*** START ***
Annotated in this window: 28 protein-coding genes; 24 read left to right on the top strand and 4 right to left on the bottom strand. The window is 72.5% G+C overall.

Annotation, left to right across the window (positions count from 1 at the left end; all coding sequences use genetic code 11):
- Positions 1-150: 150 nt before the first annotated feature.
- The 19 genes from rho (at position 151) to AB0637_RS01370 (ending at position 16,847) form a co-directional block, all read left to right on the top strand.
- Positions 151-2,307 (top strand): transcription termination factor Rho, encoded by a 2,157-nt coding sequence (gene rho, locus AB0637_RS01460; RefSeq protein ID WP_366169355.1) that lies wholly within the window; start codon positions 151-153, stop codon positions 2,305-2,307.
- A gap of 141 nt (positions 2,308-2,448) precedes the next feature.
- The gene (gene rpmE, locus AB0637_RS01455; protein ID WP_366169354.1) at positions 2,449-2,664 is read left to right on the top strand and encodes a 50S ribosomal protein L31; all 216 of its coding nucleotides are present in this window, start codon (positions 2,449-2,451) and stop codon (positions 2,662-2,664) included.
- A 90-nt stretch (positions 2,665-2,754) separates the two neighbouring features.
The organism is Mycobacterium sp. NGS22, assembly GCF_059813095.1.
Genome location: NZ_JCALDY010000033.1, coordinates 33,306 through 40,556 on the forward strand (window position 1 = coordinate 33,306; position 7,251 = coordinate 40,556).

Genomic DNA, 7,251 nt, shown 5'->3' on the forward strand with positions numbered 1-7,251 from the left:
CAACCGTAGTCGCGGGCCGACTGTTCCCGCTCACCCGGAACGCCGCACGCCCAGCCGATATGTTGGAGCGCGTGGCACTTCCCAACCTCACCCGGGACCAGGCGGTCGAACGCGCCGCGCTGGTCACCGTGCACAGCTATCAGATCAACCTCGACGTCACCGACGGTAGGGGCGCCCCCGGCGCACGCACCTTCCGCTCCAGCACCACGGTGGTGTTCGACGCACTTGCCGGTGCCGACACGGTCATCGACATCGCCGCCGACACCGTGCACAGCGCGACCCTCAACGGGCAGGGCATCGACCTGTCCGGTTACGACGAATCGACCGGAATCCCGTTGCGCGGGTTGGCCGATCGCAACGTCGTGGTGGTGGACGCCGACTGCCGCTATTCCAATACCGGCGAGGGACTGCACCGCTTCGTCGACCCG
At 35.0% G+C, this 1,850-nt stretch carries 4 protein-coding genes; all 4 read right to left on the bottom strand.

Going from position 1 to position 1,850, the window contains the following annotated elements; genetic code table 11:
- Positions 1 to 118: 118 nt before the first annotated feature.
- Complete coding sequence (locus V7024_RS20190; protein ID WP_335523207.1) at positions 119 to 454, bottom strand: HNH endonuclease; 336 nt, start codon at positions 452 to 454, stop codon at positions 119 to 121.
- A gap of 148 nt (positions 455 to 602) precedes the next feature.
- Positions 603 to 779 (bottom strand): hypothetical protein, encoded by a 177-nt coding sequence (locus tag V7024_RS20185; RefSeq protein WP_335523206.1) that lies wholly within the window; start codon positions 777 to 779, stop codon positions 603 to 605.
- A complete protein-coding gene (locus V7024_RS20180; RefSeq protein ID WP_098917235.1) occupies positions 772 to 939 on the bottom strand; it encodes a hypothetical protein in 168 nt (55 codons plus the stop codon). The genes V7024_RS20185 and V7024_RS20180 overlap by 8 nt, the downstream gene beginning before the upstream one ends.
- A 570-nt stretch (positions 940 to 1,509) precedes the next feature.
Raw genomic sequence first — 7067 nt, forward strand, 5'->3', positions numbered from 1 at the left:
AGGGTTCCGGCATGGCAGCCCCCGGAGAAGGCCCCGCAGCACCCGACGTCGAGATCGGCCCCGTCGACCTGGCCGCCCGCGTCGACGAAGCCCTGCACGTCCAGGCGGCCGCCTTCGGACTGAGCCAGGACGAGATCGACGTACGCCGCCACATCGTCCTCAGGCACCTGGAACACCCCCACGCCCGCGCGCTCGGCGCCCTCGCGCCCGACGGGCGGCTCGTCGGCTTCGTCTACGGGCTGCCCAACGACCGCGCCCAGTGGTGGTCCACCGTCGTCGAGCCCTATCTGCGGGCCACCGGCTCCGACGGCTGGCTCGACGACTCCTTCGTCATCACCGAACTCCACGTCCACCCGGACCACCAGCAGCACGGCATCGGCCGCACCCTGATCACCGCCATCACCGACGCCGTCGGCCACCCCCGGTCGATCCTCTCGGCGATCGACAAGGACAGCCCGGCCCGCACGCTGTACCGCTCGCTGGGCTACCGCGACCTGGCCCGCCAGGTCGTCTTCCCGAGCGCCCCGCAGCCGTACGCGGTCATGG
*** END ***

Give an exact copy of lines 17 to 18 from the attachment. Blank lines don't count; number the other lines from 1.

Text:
- A gap of 148 nt (positions 455 to 602) precedes the next feature.
- Positions 603 to 779 (bottom strand): hypothetical protein, encoded by a 177-nt coding sequence (locus tag V7024_RS20185; RefSeq protein WP_335523206.1) that lies wholly within the window; start codon positions 777 to 779, stop codon positions 603 to 605.